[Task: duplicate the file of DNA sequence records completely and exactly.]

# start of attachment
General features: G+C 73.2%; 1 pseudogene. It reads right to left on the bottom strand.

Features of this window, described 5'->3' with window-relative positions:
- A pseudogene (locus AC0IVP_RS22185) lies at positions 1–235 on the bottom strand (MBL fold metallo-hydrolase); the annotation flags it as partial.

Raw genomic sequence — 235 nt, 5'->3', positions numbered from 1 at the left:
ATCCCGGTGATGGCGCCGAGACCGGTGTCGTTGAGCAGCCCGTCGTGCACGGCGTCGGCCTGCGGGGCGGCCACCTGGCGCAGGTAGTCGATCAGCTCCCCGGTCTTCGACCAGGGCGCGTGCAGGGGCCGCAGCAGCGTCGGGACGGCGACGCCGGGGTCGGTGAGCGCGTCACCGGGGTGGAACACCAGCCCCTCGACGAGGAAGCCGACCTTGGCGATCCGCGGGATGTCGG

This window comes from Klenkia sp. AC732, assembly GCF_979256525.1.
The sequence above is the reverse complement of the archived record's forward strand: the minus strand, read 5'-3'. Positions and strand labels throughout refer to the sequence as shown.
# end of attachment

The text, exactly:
General features: G+C 73.2%; 1 pseudogene. It reads right to left on the bottom strand.

Features of this window, described 5'->3' with window-relative positions:
- A pseudogene (locus AC0IVP_RS22185) lies at positions 1–235 on the bottom strand (MBL fold metallo-hydrolase); the annotation flags it as partial.

Raw genomic sequence — 235 nt, 5'->3', positions numbered from 1 at the left:
ATCCCGGTGATGGCGCCGAGACCGGTGTCGTTGAGCAGCCCGTCGTGCACGGCGTCGGCCTGCGGGGCGGCCACCTGGCGCAGGTAGTCGATCAGCTCCCCGGTCTTCGACCAGGGCGCGTGCAGGGGCCGCAGCAGCGTCGGGACGGCGACGCCGGGGTCGGTGAGCGCGTCACCGGGGTGGAACACCAGCCCCTCGACGAGGAAGCCGACCTTGGCGATCCGCGGGATGTCGG

This window comes from Klenkia sp. AC732, assembly GCF_979256525.1.
The sequence above is the reverse complement of the archived record's forward strand: the minus strand, read 5'-3'. Positions and strand labels throughout refer to the sequence as shown.